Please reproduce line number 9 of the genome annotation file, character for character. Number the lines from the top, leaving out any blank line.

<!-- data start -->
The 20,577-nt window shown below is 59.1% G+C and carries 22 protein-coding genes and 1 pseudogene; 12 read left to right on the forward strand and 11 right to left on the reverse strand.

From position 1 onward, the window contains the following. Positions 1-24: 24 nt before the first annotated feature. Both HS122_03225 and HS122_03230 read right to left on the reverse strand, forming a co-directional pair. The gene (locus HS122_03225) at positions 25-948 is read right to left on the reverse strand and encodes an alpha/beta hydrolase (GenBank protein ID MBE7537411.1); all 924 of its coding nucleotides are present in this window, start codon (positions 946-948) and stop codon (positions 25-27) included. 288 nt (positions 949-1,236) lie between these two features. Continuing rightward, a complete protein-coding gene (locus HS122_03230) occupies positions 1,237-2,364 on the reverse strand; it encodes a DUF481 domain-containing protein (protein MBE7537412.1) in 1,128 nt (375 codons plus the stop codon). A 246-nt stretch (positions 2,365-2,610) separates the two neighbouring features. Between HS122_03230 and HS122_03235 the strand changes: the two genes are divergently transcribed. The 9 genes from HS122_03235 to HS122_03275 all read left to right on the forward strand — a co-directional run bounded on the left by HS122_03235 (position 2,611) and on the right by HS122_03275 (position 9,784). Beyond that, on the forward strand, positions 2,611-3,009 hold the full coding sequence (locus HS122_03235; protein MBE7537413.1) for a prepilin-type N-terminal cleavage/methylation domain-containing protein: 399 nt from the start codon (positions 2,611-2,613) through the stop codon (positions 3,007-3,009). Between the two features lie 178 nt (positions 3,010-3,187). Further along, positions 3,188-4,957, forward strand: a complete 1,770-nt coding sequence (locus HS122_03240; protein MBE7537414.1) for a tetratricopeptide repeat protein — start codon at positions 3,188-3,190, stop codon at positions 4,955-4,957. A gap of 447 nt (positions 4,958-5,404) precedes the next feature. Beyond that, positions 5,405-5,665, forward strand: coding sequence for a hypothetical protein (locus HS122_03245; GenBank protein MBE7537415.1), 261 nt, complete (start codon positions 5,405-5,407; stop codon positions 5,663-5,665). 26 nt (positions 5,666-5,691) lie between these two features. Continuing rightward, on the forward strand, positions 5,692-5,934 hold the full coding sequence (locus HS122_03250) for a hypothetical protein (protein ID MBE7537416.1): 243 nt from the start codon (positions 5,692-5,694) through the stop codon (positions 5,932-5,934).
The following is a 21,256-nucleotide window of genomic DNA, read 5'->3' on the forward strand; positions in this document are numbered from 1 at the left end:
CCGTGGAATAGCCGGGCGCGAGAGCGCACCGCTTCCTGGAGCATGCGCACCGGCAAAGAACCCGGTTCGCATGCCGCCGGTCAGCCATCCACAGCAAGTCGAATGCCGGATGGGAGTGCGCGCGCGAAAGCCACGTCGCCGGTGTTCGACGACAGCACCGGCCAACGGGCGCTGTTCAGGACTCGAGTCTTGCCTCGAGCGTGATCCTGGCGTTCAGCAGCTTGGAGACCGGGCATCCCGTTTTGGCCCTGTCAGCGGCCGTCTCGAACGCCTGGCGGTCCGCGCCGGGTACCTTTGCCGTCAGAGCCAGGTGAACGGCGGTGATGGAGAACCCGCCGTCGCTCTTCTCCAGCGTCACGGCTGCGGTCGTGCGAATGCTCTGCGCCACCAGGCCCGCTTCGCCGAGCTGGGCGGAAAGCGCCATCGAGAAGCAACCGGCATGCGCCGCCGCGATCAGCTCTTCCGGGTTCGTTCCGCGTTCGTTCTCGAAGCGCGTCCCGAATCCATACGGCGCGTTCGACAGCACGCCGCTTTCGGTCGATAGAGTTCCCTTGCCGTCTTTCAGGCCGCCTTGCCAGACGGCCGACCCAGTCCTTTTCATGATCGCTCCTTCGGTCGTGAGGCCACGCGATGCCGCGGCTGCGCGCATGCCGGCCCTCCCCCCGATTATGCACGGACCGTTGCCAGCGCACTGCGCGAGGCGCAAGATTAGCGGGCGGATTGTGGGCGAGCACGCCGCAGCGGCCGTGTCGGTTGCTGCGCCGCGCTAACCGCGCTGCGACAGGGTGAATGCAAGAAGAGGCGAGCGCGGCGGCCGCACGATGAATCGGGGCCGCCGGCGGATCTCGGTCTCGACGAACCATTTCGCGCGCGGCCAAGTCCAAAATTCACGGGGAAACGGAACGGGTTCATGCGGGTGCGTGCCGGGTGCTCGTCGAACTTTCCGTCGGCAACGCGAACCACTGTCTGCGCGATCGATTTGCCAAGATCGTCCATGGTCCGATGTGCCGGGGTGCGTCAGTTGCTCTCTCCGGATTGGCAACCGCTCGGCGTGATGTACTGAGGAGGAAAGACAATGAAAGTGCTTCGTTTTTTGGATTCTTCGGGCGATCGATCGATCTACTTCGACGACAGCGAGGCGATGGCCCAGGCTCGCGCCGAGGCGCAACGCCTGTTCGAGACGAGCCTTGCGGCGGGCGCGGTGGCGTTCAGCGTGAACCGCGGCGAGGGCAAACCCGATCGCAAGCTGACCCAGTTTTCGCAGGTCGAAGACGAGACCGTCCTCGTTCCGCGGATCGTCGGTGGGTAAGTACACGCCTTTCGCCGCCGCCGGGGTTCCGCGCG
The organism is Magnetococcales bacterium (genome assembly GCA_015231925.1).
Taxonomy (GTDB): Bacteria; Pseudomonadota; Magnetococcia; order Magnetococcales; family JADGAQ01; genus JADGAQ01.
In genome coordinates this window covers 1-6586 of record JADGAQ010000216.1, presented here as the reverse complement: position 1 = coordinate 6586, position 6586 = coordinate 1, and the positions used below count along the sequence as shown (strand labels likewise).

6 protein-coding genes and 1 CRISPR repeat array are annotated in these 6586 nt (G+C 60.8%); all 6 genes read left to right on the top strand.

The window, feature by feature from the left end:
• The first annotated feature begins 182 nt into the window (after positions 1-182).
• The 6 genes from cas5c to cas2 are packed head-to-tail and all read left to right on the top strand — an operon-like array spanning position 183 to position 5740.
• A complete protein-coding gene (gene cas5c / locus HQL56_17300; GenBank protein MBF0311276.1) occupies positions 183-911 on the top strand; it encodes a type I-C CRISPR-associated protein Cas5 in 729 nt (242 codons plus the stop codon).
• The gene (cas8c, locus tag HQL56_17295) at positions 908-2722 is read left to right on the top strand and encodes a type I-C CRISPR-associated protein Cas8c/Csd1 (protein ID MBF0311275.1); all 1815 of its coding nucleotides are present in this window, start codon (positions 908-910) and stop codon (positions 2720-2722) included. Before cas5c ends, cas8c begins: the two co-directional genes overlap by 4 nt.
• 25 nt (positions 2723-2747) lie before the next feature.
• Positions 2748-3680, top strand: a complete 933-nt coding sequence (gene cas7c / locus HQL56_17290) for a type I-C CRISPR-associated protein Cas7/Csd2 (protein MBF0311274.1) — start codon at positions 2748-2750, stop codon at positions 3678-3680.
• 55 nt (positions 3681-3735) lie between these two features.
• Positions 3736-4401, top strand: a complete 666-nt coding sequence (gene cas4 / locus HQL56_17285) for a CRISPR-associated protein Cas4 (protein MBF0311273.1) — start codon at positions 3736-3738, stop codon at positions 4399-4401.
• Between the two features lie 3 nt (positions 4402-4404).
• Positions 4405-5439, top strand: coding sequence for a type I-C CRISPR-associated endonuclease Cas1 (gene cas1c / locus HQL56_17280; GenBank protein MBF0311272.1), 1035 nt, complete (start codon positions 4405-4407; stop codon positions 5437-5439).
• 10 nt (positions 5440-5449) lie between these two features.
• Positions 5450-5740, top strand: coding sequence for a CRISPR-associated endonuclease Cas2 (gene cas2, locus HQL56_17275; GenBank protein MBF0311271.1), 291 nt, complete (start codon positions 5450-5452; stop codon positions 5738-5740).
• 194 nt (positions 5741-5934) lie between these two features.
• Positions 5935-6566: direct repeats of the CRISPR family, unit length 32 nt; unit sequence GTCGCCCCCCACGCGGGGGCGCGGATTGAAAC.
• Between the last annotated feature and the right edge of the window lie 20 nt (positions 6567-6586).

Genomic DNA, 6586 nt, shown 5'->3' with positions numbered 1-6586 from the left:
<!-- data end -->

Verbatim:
The window, feature by feature from the left end: